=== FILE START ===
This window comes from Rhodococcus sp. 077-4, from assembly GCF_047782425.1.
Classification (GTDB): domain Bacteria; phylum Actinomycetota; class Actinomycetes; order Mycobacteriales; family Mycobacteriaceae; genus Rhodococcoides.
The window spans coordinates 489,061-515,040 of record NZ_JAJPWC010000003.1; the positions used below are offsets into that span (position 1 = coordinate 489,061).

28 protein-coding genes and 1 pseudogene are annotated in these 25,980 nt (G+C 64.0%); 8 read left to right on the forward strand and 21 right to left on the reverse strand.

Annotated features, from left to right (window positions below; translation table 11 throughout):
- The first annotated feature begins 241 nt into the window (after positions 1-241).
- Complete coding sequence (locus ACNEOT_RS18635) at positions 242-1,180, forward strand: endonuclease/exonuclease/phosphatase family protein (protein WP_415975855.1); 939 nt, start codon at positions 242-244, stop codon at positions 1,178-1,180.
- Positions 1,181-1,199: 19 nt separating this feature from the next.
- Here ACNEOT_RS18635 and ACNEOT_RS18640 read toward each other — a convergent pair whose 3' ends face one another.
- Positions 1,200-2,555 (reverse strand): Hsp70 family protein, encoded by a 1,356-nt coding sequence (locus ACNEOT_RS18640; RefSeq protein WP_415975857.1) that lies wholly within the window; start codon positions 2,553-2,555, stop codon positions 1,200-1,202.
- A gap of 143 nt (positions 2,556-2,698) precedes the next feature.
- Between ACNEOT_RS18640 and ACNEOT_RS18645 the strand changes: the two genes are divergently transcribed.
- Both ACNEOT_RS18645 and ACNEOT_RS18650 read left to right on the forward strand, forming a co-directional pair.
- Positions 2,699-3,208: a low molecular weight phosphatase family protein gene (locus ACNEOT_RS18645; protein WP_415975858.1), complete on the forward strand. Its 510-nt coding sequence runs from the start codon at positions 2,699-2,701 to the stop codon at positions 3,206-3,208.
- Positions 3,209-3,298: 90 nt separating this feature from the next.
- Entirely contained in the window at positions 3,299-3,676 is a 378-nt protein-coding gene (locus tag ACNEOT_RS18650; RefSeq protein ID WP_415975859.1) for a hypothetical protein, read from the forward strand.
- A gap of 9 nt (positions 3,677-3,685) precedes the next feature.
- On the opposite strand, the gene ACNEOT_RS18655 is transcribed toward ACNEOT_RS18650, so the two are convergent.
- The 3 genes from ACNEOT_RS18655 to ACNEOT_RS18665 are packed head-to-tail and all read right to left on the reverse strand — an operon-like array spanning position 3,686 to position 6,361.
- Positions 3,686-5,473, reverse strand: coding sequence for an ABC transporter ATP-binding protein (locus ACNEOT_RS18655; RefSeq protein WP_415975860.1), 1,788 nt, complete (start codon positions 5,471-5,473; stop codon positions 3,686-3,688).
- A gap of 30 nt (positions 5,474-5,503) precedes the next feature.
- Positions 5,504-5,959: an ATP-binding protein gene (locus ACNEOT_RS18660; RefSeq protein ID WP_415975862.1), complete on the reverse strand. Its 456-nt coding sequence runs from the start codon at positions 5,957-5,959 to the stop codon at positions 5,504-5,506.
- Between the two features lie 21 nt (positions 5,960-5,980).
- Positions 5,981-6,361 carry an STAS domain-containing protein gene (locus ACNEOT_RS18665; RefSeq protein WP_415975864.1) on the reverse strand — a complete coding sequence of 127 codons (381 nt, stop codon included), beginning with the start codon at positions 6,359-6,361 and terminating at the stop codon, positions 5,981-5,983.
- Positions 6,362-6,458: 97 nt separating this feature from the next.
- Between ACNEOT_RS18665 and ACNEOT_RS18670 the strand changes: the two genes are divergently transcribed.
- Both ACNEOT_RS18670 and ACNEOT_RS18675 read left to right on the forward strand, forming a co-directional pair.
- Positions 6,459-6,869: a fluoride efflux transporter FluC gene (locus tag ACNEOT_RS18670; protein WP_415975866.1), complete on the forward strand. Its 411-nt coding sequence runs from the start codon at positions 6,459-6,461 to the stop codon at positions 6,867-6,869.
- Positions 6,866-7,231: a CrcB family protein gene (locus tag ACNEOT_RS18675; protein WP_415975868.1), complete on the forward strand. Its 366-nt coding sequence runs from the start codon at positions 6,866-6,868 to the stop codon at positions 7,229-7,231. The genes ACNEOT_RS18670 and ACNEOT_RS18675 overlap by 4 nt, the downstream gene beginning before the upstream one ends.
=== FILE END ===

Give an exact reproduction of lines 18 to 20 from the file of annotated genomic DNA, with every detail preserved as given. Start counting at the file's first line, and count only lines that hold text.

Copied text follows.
- On the opposite strand, the gene ACNEOT_RS18655 is transcribed toward ACNEOT_RS18650, so the two are convergent.
- The 3 genes from ACNEOT_RS18655 to ACNEOT_RS18665 are packed head-to-tail and all read right to left on the reverse strand — an operon-like array spanning position 3,686 to position 6,361.
- Positions 3,686-5,473, reverse strand: coding sequence for an ABC transporter ATP-binding protein (locus ACNEOT_RS18655; RefSeq protein WP_415975860.1), 1,788 nt, complete (start codon positions 5,471-5,473; stop codon positions 3,686-3,688).